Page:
‘If everyone does a little more for those less fortunate, we’ll have a better society . . .’


Kindness is no more . . .

You could be forgiven for thinking this and the images from Europe – the refugees, the tear gas, the barbed wire, the suffering – might seem to support such a view.

You’d be mistaken, however. It isn’t the case.

Kindness survives. It persists. It endures . . .

In our homes. In our communities. In our hearts. In our thoughts and in our deeds . . .

In the small acts. These little things don’t often make it onto the mainstream news agenda.

That doesn’t mean that such things – such kindnesses – don’t occur. Far from it, in fact.

Take, for instance, the moment last weekend that Danielle Coonradt, a police officer in Troy, New York, sat down outside the courtroom to eat her breakfast. It’s a moment captured on camera. The image is blurry, but it matters not.

Everything that is important has been captured. The small act. The kindness. The connection . . .

In these terms, the picture couldn’t be clearer.

Sitting down next to Officer Coonradt is a man called Eric Dineen. He is homeless. On the morning in question, the rain had been falling for quite some time and, with nowhere to shelter, Eric’s need was obvious . . .

That Officer Coonradt sat down next to him, spoke to him like a human being and shared her breakfast proves that, despite suggestions to the contrary, kindness endures.

In our thoughts and in our deeds. In the small acts. The things that matter.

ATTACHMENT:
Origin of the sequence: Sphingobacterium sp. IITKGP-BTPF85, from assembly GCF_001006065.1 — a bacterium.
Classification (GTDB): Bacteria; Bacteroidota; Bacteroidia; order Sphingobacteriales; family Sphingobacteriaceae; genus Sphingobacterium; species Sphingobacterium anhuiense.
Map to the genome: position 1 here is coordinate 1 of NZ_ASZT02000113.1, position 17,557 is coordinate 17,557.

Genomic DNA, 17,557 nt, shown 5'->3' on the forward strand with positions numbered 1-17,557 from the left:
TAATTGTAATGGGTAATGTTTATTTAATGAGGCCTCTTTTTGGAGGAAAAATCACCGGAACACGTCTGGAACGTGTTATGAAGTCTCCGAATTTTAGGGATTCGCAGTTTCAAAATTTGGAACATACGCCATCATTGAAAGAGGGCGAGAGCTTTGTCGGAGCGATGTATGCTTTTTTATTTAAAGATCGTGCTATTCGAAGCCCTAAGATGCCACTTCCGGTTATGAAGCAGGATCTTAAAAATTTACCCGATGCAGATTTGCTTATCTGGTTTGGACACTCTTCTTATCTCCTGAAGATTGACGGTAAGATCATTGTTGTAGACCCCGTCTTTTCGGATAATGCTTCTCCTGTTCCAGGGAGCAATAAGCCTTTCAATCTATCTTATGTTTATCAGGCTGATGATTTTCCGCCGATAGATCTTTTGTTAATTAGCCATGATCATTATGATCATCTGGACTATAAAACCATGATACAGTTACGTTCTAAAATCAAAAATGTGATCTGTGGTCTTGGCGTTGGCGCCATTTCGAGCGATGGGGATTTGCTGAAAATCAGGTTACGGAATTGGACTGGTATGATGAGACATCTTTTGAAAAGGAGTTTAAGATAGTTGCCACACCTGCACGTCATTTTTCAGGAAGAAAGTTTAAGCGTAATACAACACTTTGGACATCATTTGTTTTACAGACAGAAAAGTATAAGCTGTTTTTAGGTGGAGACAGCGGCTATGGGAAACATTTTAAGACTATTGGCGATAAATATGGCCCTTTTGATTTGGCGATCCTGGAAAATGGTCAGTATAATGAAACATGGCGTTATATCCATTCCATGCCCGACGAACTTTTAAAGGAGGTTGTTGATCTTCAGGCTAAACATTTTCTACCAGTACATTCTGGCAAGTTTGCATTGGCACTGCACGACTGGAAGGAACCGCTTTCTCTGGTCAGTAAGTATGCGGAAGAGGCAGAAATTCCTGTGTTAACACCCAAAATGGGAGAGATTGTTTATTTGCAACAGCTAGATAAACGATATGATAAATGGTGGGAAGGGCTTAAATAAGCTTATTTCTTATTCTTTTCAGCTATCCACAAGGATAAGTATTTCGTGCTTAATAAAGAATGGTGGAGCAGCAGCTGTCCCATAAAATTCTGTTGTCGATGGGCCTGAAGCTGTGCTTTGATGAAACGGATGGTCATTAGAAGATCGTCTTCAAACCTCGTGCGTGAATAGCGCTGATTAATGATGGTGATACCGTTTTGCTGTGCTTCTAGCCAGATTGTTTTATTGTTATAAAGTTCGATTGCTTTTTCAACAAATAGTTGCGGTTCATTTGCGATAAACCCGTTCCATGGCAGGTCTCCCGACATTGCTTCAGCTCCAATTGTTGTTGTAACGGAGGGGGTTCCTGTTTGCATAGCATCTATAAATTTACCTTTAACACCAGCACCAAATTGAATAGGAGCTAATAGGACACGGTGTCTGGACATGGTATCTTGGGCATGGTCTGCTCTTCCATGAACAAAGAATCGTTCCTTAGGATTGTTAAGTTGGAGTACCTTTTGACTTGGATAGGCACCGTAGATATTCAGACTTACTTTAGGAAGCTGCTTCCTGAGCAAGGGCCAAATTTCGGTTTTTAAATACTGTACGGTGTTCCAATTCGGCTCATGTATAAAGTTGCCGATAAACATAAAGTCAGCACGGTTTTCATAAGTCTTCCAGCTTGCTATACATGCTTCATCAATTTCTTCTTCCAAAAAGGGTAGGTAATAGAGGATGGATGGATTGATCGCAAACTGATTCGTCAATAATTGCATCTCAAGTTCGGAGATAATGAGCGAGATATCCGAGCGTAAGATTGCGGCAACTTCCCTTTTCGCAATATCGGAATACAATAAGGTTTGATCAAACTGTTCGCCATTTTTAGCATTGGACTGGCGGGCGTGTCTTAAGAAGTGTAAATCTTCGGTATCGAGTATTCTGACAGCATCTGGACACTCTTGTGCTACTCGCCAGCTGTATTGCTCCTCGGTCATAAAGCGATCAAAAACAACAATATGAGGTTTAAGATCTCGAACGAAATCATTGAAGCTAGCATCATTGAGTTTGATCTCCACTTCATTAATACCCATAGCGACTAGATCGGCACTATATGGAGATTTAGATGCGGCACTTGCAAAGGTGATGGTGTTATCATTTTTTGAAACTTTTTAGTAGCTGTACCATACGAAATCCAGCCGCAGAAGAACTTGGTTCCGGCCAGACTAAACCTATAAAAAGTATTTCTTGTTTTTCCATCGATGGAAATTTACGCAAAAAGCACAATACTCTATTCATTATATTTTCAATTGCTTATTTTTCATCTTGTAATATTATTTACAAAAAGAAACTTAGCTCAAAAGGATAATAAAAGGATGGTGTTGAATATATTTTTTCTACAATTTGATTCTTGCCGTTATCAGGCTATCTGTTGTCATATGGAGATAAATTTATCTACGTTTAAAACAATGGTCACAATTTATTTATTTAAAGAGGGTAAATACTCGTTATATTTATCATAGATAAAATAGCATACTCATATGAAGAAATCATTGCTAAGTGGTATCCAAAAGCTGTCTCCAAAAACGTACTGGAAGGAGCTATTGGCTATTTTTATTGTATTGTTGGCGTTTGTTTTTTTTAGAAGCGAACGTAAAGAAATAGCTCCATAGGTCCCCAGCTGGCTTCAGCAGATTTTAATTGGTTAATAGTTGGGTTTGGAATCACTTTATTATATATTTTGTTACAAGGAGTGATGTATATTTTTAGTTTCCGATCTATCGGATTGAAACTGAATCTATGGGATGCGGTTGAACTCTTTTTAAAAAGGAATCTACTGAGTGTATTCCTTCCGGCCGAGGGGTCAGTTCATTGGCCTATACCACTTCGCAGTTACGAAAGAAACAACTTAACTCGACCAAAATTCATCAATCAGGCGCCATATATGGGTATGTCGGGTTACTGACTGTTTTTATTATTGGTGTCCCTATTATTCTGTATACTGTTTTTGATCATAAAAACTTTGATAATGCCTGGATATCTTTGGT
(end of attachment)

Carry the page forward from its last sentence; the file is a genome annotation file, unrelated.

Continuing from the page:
‘She decided to share her breakfast with someone who needed it more, it’s a great message,’ said Kyle McCauley Belocopitsky, who took the image from across the street.

‘It’s the first time that’s ever happened to me,’ admitted Eric afterwards. ‘You know, sitting down and eating with an officer. We talked about everything that’s going on with me. She said that normally, she just sits in the car to eat breakfast.’

This might seem like a small act, but the fact that, for once, Officer Coonradt chose to leave her car, to talk, to share and to connect, is a big thing. The reason? Kindness is contagious . . .

Not long afterwards, Samantha Fredette, who works at Bruegger’s Bagels, just up from the courthouse, spotted another homeless man and, inspired, decided to do something about it.

‘I figured, you know, good karma,’ she explained. ‘He needed a little food in his stomach and so I brought him a bagel and cream cheese’.

The chain reaction has begun. There’s no telling where it might end . . .

‘I just hope that, if everyone does a little more for those less fortunate, we’ll have a better society,’ added Kyle. This is a hope that, here at OM®, we all share.

That kindness lives is clear. In our hearts. In our thoughts and in our deeds. If everyone could just do a little more to connect, to be a little more like Danielle Coonradt, we WILL make a big difference . . .

To those around us. To those in need. To the refugees in Europe. To those dealing with the devastating earthquake in Chile this morning. To those in our own communities. On our own doorsteps. To those crying out for a little compassion.

Kindness survives. It persists. It endures . . .

OM, OM by Miquette, connected, connection, We are all connected, Miquette Bishop, Saunderstown, Rhode Island, World Suicide Prevention Day 2014, One World Connected, suicide, suicide prevention

We are all connected.

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